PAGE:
Miller-Dieker syndrome represents a microdeletion syndrome spanning the LIS1 locus at 17p13.3, the deletion of which leads to lissencephaly. A fluorescence in situ hybridization study using an LIS1 probe is considered the standard laboratory diagnostic method for Miller-Dieker syndrome. This report documents a Miller-Dieker syndrome patient who tested normal when a commercially available LIS1 fluorescence in situ hybridization study probe was used but was later demonstrated to have a partial deletion of the LIS1 locus. The present case exemplifies a major shortcoming of commercially available fluorescence in situ hybridization studies for the diagnosis of microdeletion syndromes such as Miller-Dieker syndrome: that is, relatively small deletion can potentially remain undetected.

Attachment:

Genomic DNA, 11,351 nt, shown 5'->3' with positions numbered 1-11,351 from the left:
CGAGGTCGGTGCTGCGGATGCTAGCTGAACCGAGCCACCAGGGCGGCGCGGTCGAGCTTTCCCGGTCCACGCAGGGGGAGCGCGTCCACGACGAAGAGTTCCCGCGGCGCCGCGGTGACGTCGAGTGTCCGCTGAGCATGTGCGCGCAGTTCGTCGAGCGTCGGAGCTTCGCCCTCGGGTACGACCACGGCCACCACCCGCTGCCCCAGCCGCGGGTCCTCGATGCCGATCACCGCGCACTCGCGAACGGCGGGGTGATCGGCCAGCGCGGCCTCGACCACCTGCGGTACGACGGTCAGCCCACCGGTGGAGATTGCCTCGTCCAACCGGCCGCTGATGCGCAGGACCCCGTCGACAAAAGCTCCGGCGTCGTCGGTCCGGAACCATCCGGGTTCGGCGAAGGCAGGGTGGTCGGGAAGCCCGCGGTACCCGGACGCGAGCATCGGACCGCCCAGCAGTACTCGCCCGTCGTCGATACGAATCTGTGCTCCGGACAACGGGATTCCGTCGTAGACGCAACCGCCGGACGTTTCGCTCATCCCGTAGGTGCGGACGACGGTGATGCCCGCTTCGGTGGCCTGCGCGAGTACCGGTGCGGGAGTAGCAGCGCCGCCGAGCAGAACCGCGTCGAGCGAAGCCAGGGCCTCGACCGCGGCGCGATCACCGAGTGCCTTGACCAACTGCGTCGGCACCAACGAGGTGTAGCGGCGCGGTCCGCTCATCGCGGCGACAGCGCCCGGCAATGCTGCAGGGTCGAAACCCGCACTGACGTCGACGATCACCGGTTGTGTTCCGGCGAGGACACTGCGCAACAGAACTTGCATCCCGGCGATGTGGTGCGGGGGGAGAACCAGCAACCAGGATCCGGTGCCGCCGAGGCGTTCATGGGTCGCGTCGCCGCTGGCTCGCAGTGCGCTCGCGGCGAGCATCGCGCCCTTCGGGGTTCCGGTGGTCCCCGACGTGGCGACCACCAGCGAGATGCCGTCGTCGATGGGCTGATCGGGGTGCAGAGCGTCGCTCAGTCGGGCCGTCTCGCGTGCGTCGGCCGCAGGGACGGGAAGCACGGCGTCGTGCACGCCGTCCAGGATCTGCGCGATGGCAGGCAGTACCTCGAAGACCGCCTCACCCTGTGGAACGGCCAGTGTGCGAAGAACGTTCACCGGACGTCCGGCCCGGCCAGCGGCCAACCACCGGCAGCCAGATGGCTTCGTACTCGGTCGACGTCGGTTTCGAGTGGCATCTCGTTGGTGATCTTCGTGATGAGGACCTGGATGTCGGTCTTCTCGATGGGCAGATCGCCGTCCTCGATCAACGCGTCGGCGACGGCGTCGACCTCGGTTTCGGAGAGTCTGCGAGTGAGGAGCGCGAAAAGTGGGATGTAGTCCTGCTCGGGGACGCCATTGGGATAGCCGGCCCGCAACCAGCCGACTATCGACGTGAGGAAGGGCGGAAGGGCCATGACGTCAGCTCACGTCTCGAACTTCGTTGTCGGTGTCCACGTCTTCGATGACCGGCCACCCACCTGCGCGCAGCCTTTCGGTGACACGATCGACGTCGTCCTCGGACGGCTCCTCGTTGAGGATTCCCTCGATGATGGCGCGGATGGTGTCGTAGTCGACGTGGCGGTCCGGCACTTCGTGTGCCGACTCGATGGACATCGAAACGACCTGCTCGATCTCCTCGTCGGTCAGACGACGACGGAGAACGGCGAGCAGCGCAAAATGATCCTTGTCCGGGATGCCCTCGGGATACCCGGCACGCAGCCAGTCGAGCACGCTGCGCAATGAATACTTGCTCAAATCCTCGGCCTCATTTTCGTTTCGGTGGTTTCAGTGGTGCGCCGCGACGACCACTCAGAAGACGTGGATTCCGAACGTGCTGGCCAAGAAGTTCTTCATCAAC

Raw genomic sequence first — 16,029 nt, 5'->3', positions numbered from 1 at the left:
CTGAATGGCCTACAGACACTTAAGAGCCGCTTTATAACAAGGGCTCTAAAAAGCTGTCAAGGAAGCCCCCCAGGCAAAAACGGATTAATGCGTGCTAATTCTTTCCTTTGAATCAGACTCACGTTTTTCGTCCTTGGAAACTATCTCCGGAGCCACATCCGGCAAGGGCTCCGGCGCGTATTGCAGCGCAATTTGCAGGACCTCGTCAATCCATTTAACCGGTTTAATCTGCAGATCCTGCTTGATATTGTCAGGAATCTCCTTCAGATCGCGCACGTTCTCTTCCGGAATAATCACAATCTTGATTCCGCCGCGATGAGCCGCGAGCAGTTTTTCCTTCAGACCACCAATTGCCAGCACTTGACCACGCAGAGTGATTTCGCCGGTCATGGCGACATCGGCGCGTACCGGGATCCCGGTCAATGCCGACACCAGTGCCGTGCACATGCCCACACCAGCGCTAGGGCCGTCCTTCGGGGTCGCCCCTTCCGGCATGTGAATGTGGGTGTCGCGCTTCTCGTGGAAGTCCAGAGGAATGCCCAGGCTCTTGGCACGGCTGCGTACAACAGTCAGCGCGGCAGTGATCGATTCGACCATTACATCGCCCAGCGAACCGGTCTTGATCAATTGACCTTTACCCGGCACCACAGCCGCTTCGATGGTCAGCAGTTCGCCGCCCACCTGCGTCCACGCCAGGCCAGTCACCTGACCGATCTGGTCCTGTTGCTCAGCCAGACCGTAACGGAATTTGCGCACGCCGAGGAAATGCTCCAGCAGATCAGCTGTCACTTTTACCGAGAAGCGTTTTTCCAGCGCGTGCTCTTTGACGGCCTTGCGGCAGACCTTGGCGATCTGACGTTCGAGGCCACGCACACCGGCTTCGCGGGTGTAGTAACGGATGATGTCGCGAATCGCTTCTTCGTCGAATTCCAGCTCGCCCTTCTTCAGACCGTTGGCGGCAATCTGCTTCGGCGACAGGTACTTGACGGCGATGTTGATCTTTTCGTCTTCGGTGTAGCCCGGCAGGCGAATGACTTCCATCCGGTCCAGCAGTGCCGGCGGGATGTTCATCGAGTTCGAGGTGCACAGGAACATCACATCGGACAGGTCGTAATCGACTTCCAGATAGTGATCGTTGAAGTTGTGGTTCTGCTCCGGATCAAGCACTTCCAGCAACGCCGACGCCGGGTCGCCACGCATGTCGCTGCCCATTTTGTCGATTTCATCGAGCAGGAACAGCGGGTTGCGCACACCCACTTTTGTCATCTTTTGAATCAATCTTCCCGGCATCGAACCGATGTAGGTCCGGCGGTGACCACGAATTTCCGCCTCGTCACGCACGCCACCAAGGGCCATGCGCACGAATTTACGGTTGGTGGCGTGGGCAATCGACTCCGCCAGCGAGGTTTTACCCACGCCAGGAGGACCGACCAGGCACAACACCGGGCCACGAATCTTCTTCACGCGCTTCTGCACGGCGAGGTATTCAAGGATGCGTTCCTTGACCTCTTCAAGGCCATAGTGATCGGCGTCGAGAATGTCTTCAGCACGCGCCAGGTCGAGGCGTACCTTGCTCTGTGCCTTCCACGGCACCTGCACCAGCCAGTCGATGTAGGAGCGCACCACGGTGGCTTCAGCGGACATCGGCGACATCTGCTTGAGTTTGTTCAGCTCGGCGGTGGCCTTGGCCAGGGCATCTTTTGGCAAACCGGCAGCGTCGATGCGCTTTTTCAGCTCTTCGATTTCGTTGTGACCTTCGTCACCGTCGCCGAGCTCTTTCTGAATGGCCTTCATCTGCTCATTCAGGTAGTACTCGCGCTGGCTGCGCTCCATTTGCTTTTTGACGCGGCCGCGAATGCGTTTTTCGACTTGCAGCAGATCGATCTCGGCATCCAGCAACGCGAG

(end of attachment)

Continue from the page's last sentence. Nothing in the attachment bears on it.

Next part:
|Number of pages||3|
|Publication status||Published - 2007 Apr|
ASJC Scopus subject areas
- Clinical Neurology
- Pediatrics, Perinatology, and Child Health
- Developmental Neuroscience